Pass the poop.

25 thoughts on “where’s the poop?

  1. Growing Up in the Garden

    Wow. Truly astounding and sad. We seem to have recalls here every other month. The latest was a bunch of peanut and almond butter tainted with salmonella. There was cross contamination with eggs at the plant where the peanut and almond butters were processed.

    1. The Slow Foods Mama Post author

      Yikes. That’s even scarier given the fact that eggs are also an allergen. Even if they didn’t have salmonella that could have been very dangerous – and given that those foods are most often eaten by kids, pretty serious . . . Sad.

      1. Growing Up in the Garden

        Yes. We do have a labeling law here that requires food processors to indicate on packages if foods have been processed in plants with known allergens. The labels read something like – Processed on equipment that also processes eggs (or whatever).

  2. Deb Weyrich-Cody

    Used to be (when I was a kid) that there were lots of small abbatoire: pretty much one in every small community, but definitely enough to handle the animals produced locally and sold within the community and a large slaughter house to supply each city (where it was located). Then “the rules” started to change and, one by one, the small independant butchers were either nickle and dimed out if business or bought out by the bigger guys until eventually we have the situation where we are today, that allows 3/4 of the country’s meat to come from 4, yes F O U R main slaughter houses.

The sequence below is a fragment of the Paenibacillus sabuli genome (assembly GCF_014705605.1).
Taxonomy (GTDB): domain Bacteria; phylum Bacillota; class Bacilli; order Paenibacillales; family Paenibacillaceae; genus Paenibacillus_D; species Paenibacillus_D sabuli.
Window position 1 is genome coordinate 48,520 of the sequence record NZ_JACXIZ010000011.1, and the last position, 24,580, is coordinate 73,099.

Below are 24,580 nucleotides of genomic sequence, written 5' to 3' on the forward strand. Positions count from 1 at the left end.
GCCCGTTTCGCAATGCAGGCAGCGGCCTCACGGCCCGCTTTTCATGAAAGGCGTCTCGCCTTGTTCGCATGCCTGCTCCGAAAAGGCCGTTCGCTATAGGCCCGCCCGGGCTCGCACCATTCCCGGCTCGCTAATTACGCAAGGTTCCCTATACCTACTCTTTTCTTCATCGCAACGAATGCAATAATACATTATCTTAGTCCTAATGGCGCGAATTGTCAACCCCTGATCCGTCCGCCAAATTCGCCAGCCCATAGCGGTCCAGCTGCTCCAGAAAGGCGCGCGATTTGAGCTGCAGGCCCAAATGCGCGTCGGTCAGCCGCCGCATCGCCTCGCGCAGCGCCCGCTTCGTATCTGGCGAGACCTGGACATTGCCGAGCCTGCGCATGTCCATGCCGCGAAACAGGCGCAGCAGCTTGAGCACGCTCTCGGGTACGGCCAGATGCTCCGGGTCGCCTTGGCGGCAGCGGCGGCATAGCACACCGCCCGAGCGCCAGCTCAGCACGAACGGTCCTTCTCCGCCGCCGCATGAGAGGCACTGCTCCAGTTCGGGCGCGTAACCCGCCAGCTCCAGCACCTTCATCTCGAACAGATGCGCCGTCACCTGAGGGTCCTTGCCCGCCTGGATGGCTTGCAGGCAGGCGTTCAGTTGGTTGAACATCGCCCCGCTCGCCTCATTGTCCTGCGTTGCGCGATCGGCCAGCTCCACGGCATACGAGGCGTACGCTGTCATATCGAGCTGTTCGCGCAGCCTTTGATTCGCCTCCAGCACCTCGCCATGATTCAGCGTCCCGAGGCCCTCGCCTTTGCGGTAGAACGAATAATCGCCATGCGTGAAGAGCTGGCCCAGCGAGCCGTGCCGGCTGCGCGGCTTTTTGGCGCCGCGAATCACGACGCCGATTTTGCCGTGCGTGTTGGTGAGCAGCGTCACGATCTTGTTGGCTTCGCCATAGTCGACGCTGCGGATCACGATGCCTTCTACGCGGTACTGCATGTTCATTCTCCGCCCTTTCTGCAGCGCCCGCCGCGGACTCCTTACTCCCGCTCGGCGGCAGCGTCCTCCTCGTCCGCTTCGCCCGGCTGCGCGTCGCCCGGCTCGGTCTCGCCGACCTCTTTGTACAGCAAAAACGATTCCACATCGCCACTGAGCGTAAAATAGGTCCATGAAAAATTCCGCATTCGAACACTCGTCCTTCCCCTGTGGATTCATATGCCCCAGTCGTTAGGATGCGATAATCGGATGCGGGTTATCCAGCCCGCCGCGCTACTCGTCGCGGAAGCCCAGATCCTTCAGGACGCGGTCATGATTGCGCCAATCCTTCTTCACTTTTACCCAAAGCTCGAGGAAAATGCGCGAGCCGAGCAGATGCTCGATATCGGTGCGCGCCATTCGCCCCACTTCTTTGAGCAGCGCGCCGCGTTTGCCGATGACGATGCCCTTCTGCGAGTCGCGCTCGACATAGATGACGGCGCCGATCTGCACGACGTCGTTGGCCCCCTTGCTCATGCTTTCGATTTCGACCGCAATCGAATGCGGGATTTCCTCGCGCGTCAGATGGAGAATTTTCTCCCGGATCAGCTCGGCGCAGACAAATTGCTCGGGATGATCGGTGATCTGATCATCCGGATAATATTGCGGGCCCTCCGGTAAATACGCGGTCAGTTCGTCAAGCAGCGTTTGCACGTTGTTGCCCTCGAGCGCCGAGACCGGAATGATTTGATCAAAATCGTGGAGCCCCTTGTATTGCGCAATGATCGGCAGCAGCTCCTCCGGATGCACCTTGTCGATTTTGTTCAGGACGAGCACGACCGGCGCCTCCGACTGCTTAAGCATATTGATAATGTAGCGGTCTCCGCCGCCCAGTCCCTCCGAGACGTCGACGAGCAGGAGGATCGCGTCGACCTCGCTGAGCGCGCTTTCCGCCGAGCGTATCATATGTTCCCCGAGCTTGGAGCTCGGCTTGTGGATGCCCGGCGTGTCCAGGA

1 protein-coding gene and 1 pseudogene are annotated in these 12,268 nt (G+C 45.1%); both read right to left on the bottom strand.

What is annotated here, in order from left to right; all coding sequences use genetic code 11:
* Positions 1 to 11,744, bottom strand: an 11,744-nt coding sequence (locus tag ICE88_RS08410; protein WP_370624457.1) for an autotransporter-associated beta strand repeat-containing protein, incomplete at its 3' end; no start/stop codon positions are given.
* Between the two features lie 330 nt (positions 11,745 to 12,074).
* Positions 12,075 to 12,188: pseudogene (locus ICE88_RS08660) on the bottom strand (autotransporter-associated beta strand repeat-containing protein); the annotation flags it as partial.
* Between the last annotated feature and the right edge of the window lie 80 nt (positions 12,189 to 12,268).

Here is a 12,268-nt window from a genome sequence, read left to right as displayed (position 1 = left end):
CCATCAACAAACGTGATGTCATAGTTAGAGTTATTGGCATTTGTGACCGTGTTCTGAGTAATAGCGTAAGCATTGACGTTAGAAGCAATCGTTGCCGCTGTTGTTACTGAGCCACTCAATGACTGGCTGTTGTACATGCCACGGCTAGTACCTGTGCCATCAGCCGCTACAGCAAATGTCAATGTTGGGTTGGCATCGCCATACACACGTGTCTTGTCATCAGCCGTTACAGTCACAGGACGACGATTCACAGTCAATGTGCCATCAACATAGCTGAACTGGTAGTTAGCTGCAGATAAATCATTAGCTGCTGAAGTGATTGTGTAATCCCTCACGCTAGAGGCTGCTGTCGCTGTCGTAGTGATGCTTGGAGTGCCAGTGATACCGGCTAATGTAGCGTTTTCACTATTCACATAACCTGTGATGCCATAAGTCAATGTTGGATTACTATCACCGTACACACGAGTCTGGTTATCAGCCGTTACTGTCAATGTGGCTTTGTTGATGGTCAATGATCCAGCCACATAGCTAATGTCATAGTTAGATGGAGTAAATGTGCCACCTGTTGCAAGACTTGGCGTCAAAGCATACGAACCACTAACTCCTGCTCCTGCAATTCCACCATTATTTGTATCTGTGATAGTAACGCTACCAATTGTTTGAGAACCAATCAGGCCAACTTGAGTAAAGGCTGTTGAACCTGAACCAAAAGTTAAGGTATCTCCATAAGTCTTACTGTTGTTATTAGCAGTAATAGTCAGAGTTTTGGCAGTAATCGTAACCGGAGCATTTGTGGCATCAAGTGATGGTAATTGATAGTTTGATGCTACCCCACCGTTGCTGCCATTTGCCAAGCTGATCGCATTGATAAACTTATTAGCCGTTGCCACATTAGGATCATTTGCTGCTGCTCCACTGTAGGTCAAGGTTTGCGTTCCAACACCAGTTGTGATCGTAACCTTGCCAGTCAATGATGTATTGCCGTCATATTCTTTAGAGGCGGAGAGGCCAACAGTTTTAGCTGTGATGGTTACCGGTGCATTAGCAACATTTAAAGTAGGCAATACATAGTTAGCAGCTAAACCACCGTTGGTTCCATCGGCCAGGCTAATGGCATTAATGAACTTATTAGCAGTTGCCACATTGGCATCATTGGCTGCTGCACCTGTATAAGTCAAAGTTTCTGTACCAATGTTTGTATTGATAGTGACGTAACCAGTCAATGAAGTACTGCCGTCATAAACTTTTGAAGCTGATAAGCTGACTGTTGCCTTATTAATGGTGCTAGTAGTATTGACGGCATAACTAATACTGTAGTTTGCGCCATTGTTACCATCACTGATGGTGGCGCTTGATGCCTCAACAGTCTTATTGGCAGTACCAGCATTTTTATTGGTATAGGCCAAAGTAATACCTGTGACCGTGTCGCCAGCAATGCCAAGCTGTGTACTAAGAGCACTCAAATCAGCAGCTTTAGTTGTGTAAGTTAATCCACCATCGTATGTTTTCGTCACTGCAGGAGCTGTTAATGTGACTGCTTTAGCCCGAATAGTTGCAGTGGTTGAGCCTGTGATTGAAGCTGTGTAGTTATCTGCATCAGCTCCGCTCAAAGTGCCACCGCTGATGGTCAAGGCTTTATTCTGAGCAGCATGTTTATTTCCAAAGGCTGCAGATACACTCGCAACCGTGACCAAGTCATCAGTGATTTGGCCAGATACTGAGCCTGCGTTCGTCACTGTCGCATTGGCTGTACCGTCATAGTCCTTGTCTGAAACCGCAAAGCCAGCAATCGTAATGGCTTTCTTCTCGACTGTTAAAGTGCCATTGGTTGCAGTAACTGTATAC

It is NOT more efficient to do business this way; efficiency, to me at least, would mean trucking animals the shortest distance from the farm to the market, not half way across the country… Better for the animals’ health – therefore better quality and a greater variety of meats/cuts available to the consumer; better for the environment: less transport waste, wear and tear on infrastructure; less concentration of waste product and resulting disposal difficulties. I could go on, but I’m sure you get my point…
    The 100 mile diet has caught on and swept across the country/continent like a wildfire. Isn’t it also time to use the public opinion generated by this event, yet another “Walkerton” (with my apologies to the town), to force “our federal government, the Conservative Party of Canada” to enable small, local, safe and contained abbatoire to service OUR communities once again so we can know the face and perhaps even the name of the person(s) responsible for the meat that graces our table and feeds our families?

    1. The Slow Foods Mama Post author

      You’re very right, it isn’t more efficient.